It's interesting how Disney took a new turn in making the romance thread secondary to the sister-thread and I LOVED the spiritual theme of sacrificial love.

One more amazing part (that I've already used when talkign to my kids) is the song Fixer Upper being PERFECT for explaining how God places people in our lives to make us more... 'well rounded' (or refine us into who God is trying to transform us into)

And Humor? What's life without it?!?
GREAT post. FUN!

Jeanne Takenaka said...

Krista, I loved your post. I'm like Susan, I haven't seen it.....yet. But the more of y'all's post I read, the more I want to! :) Gonna have to arrange a girlfriend FROZEN party. :) You guys wanna come? :)

I loved your points, Krista. I don't feel like I write funny so I'll have to work to find some good giggle moments for my stories. Thanks for sharing this!

Krista Phillips said...


I hope I didn't give too much of the movie away! Seriously, it's worth watching even just once for the "why does everyone like this" question. It's a great study!

Krista Phillips said...

Pepper... ohh, I liked when he gave her his hat too!! I kinda figured they were, and I actually thought not giving too many clues on Hans was MASTERFUL. I was surprised too... but honestly, I also stopped and thought about him alot too. I'm not sure he set out at the beginning to be deceptive. I think he saw this PRINCESS, second in line to the throne, far closer than THIRTEENTH, and was like, dude, she's desprite to get married, OPPORTUNITY! And she's beautiful too, so best of both worlds.

And he DID go to valiently save her....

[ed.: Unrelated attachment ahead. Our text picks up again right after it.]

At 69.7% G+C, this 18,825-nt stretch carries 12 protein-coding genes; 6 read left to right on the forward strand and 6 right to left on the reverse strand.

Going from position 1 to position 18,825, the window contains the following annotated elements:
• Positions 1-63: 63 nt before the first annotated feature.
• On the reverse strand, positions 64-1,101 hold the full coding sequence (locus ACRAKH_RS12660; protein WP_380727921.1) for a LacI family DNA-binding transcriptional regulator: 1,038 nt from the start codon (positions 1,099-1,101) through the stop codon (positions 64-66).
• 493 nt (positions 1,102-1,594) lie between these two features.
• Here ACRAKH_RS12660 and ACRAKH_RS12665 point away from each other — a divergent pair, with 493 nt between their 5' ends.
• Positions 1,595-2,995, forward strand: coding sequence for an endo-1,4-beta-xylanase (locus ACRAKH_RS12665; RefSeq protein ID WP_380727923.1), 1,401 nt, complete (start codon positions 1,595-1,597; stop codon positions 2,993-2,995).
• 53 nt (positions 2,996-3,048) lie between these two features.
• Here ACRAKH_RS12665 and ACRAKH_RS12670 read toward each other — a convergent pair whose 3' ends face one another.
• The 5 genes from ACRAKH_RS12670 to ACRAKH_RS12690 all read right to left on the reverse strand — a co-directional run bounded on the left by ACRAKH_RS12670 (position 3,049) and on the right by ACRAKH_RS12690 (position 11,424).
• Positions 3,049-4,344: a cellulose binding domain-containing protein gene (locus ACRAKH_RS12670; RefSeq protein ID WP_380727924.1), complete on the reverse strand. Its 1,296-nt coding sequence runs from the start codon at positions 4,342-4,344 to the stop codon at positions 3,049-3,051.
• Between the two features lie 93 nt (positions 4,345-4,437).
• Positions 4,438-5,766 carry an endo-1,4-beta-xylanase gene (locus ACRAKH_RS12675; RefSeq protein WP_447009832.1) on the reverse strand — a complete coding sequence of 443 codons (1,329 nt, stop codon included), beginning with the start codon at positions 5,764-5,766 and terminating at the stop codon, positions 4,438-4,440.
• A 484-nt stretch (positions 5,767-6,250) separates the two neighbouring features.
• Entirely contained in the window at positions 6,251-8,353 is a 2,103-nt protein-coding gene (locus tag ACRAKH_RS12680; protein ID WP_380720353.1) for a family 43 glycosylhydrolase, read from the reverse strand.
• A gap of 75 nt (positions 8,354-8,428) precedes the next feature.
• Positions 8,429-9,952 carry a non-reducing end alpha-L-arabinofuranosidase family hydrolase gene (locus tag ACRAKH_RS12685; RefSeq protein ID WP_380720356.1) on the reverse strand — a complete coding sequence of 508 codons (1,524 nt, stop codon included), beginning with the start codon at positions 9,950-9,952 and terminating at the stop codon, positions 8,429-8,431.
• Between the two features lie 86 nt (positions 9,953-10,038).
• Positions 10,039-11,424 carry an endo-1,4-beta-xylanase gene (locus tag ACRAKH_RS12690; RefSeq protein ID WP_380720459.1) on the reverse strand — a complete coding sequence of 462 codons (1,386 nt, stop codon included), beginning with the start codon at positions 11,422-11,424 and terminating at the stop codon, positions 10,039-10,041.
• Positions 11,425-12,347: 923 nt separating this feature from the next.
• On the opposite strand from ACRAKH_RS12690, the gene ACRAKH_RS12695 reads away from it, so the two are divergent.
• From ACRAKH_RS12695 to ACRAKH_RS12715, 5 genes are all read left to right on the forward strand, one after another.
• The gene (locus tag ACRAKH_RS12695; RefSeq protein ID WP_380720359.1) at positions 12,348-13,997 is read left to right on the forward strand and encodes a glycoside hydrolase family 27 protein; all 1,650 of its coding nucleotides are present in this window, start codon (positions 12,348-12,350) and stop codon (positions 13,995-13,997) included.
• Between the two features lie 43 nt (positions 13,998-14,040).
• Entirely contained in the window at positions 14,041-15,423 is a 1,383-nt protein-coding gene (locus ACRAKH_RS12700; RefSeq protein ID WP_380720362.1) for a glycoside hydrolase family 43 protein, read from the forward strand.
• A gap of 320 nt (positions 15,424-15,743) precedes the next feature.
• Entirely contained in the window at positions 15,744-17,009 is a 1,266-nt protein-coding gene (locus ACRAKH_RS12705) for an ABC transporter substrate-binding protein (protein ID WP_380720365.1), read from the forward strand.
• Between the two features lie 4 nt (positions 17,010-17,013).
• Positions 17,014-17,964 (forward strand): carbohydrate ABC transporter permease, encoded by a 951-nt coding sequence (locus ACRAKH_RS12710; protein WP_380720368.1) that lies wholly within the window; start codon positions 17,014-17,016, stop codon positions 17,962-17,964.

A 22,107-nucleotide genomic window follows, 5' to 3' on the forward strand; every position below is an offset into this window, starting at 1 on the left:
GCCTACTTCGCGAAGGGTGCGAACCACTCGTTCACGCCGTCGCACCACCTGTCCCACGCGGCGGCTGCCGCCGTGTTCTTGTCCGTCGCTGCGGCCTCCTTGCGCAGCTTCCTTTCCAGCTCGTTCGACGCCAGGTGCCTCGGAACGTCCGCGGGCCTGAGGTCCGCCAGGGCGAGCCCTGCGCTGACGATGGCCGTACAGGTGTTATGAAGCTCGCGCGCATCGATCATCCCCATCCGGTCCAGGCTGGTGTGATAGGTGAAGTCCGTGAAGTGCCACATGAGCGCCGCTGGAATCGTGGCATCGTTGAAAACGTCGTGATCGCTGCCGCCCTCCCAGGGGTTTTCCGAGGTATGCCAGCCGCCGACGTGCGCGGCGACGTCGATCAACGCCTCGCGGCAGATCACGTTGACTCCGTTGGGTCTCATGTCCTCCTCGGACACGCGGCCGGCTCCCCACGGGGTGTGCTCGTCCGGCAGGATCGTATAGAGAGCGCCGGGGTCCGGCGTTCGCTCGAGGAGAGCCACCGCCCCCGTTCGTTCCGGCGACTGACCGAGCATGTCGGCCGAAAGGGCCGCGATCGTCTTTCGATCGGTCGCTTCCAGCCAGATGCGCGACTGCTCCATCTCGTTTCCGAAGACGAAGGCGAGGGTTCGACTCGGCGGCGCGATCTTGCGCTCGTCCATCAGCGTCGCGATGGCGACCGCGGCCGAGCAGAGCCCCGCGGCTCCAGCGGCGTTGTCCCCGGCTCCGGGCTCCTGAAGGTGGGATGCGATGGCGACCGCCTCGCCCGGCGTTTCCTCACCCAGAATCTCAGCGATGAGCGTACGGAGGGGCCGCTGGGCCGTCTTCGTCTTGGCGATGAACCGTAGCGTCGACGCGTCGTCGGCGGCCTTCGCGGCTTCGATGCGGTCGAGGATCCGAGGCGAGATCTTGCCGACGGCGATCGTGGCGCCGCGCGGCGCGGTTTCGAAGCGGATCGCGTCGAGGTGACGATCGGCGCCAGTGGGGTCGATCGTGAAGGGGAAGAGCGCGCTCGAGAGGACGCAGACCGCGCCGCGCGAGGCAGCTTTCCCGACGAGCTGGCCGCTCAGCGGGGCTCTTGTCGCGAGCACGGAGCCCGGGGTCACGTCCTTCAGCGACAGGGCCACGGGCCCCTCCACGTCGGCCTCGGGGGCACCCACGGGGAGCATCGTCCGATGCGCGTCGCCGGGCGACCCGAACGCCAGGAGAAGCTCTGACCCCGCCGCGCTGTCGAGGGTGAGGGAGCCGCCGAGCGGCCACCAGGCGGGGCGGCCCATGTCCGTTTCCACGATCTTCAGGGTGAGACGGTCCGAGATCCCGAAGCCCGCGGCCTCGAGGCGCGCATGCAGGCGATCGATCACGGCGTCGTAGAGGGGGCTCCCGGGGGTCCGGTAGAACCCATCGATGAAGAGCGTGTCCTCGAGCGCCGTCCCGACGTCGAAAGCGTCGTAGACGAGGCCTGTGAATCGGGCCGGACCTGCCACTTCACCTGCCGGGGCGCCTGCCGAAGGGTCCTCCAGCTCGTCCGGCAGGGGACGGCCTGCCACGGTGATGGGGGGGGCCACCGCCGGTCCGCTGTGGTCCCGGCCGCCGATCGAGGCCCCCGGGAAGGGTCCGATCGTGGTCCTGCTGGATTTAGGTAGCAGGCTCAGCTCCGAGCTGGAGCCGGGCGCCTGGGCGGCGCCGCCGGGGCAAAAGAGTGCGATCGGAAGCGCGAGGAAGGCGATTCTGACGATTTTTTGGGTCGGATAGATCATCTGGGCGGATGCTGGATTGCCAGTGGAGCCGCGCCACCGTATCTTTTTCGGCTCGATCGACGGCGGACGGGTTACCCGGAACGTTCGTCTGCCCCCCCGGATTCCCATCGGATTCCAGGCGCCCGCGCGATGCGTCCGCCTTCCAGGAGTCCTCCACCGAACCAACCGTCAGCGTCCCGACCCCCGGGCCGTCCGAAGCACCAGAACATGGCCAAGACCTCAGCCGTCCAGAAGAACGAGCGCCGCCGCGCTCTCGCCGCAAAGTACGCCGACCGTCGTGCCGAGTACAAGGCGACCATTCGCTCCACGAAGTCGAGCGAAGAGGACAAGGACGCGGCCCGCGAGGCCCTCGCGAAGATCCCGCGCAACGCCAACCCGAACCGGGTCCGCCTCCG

But I think the more he did, the more puffed up on his own pride he was. And think about it. He KNEW he didn't love her, love her. If he kissed her, the truth would have been out, she still would have died anyway. So I think he was desperate to cover his booty. Not excusing his actions, but I guess I just see small bad decisions spiraling to make him much much worse than his original intent.

Does that make any sense???

Krista Phillips said...

Jeanne, here is the thing about giggle moments. They can't be forced. If you put them in there just to put them in there, then readers will be able to tell. The BEST giggle moments are the ones that come naturally... and if your story isn't normally comedic, probably in dialogue between your characters. It doesn't have to be LOL funny, but maybe just crack-a-grin funny:-)

And OH MY GOODNESS< I am SO in for your Frozen party!!! Pepper I KNOW will come too!!!

Pepper said...

Yes, I thought that too. After looking back on it, I was pretty sure the major turning point (right before Anna comes in all chilled) is when one of the rulers says something like 'what would we do without you. You're all we have right now."
Then the 'nonkiss' scene happens.
I still didn't like it :-( LOL

Krista Phillips said...

LOL, I don't like it either... but I think it is a great lesson on villians though... they don't always start off super bad, but they have a journey to their evilness as well.